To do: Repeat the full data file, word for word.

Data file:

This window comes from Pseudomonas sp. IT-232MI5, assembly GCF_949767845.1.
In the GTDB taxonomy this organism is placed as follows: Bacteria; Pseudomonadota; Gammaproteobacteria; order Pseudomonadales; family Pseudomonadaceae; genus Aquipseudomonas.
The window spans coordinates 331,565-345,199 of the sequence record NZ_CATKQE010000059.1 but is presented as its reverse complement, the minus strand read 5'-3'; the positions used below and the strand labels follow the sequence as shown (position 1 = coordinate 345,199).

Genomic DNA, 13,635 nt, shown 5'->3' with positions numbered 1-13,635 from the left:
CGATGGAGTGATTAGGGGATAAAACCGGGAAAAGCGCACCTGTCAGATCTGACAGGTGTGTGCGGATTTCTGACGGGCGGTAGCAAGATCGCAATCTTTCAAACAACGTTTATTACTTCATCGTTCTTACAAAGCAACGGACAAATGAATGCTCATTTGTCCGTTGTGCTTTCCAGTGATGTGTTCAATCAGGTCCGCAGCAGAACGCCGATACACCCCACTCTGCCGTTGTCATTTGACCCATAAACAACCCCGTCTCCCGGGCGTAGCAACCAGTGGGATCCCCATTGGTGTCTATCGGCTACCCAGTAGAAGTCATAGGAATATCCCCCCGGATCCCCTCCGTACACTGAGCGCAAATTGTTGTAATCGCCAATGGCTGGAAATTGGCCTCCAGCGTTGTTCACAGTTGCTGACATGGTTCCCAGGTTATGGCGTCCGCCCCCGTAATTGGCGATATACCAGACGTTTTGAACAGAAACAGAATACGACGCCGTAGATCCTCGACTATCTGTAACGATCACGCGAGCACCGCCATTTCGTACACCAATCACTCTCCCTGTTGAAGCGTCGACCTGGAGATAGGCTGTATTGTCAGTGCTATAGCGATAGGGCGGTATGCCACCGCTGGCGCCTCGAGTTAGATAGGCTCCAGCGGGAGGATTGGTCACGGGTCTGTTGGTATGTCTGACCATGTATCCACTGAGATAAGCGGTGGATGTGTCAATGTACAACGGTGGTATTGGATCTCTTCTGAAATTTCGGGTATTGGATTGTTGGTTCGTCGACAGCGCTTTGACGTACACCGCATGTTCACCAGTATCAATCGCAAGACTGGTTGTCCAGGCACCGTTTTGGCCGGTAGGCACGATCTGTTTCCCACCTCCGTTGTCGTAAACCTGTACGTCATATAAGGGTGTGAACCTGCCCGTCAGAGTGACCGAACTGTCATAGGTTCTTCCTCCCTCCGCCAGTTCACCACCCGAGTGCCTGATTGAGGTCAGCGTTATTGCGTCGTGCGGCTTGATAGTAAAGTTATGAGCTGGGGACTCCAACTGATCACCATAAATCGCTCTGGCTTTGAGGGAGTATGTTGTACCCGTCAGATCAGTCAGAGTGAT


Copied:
This window comes from Pseudomonas sp. IT-232MI5, assembly GCF_949767845.1.
In the GTDB taxonomy this organism is placed as follows: Bacteria; Pseudomonadota; Gammaproteobacteria; order Pseudomonadales; family Pseudomonadaceae; genus Aquipseudomonas.
The window spans coordinates 331,565-345,199 of the sequence record NZ_CATKQE010000059.1 but is presented as its reverse complement, the minus strand read 5'-3'; the positions used below and the strand labels follow the sequence as shown (position 1 = coordinate 345,199).

Genomic DNA, 13,635 nt, shown 5'->3' with positions numbered 1-13,635 from the left:
CGATGGAGTGATTAGGGGATAAAACCGGGAAAAGCGCACCTGTCAGATCTGACAGGTGTGTGCGGATTTCTGACGGGCGGTAGCAAGATCGCAATCTTTCAAACAACGTTTATTACTTCATCGTTCTTACAAAGCAACGGACAAATGAATGCTCATTTGTCCGTTGTGCTTTCCAGTGATGTGTTCAATCAGGTCCGCAGCAGAACGCCGATACACCCCACTCTGCCGTTGTCATTTGACCCATAAACAACCCCGTCTCCCGGGCGTAGCAACCAGTGGGATCCCCATTGGTGTCTATCGGCTACCCAGTAGAAGTCATAGGAATATCCCCCCGGATCCCCTCCGTACACTGAGCGCAAATTGTTGTAATCGCCAATGGCTGGAAATTGGCCTCCAGCGTTGTTCACAGTTGCTGACATGGTTCCCAGGTTATGGCGTCCGCCCCCGTAATTGGCGATATACCAGACGTTTTGAACAGAAACAGAATACGACGCCGTAGATCCTCGACTATCTGTAACGATCACGCGAGCACCGCCATTTCGTACACCAATCACTCTCCCTGTTGAAGCGTCGACCTGGAGATAGGCTGTATTGTCAGTGCTATAGCGATAGGGCGGTATGCCACCGCTGGCGCCTCGAGTTAGATAGGCTCCAGCGGGAGGATTGGTCACGGGTCTGTTGGTATGTCTGACCATGTATCCACTGAGATAAGCGGTGGATGTGTCAATGTACAACGGTGGTATTGGATCTCTTCTGAAATTTCGGGTATTGGATTGTTGGTTCGTCGACAGCGCTTTGACGTACACCGCATGTTCACCAGTATCAATCGCAAGACTGGTTGTCCAGGCACCGTTTTGGCCGGTAGGCACGATCTGTTTCCCACCTCCGTTGTCGTAAACCTGTACGTCATATAAGGGTGTGAACCTGCCCGTCAGAGTGACCGAACTGTCATAGGTTCTTCCTCCCTCCGCCAGTTCACCACCCGAGTGCCTGATTGAGGTCAGCGTTATTGCGTCGTGCGGCTTGATAGTAAAGTTATGAGCTGGGGACTCCAACTGATCACCATAAATCGCTCTGGCTTTGAGGGAGTATGTTGTACCCGTCAGATCAGTCAGAGTGAT